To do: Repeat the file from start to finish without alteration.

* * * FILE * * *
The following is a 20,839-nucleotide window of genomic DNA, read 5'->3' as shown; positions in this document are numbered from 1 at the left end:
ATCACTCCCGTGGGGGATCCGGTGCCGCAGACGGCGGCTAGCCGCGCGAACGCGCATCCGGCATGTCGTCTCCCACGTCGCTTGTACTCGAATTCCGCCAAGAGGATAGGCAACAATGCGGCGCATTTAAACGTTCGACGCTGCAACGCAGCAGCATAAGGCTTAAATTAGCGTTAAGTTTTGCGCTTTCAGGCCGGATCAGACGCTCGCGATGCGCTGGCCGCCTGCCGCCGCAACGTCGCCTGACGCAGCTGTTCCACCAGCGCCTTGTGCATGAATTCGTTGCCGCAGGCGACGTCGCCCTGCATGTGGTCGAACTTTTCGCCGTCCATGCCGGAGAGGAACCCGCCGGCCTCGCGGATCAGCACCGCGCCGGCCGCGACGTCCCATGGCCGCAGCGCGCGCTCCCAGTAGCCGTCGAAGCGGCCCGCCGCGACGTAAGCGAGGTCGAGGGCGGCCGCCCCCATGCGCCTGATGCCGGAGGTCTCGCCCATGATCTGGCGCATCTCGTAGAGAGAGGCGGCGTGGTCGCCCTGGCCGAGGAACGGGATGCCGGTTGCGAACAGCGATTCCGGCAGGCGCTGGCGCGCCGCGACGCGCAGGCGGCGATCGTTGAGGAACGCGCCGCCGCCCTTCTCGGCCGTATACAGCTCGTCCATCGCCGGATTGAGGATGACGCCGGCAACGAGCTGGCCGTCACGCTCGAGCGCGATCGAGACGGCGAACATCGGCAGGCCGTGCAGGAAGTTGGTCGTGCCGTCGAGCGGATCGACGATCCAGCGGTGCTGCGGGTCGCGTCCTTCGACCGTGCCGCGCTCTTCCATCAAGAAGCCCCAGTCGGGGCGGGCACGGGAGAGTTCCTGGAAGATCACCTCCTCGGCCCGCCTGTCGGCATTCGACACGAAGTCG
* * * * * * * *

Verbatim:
The following is a 20,839-nucleotide window of genomic DNA, read 5'->3' as shown; positions in this document are numbered from 1 at the left end:
ATCACTCCCGTGGGGGATCCGGTGCCGCAGACGGCGGCTAGCCGCGCGAACGCGCATCCGGCATGTCGTCTCCCACGTCGCTTGTACTCGAATTCCGCCAAGAGGATAGGCAACAATGCGGCGCATTTAAACGTTCGACGCTGCAACGCAGCAGCATAAGGCTTAAATTAGCGTTAAGTTTTGCGCTTTCAGGCCGGATCAGACGCTCGCGATGCGCTGGCCGCCTGCCGCCGCAACGTCGCCTGACGCAGCTGTTCCACCAGCGCCTTGTGCATGAATTCGTTGCCGCAGGCGACGTCGCCCTGCATGTGGTCGAACTTTTCGCCGTCCATGCCGGAGAGGAACCCGCCGGCCTCGCGGATCAGCACCGCGCCGGCCGCGACGTCCCATGGCCGCAGCGCGCGCTCCCAGTAGCCGTCGAAGCGGCCCGCCGCGACGTAAGCGAGGTCGAGGGCGGCCGCCCCCATGCGCCTGATGCCGGAGGTCTCGCCCATGATCTGGCGCATCTCGTAGAGAGAGGCGGCGTGGTCGCCCTGGCCGAGGAACGGGATGCCGGTTGCGAACAGCGATTCCGGCAGGCGCTGGCGCGCCGCGACGCGCAGGCGGCGATCGTTGAGGAACGCGCCGCCGCCCTTCTCGGCCGTATACAGCTCGTCCATCGCCGGATTGAGGATGACGCCGGCAACGAGCTGGCCGTCACGCTCGAGCGCGATCGAGACGGCGAACATCGGCAGGCCGTGCAGGAAGTTGGTCGTGCCGTCGAGCGGATCGACGATCCAGCGGTGCTGCGGGTCGCGTCCTTCGACCGTGCCGCGCTCTTCCATCAAGAAGCCCCAGTCGGGGCGGGCACGGGAGAGTTCCTGGAAGATCACCTCCTCGGCCCGCCTGTCGGCATTCGACACGAAGTCG